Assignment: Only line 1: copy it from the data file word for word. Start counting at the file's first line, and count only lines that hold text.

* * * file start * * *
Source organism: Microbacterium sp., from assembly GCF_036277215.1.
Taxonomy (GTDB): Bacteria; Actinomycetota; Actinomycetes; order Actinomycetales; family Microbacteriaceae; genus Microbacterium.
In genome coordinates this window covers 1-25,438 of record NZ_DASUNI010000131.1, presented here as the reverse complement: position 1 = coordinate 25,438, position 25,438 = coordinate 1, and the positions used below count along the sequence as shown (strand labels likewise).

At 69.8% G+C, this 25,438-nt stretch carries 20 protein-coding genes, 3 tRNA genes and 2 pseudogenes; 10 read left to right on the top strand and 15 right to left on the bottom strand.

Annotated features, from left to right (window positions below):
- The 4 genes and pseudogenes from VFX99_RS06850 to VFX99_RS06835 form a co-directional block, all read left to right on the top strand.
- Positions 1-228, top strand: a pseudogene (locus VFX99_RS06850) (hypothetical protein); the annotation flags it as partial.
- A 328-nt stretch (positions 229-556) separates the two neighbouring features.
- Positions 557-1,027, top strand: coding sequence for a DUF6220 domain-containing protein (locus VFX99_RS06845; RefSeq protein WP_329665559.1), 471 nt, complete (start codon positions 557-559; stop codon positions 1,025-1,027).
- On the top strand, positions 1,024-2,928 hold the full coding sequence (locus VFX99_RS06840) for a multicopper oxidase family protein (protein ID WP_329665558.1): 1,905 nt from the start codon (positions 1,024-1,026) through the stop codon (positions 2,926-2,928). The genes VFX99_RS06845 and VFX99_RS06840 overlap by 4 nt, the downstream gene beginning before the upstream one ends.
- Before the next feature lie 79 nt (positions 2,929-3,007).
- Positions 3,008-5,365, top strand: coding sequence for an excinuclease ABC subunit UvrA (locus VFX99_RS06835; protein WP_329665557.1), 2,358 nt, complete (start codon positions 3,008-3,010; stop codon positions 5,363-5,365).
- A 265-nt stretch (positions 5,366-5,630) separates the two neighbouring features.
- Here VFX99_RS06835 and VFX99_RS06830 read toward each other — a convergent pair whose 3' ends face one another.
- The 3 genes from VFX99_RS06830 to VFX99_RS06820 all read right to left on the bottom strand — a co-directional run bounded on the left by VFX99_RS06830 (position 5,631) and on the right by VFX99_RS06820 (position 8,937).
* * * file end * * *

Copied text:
Source organism: Microbacterium sp., from assembly GCF_036277215.1.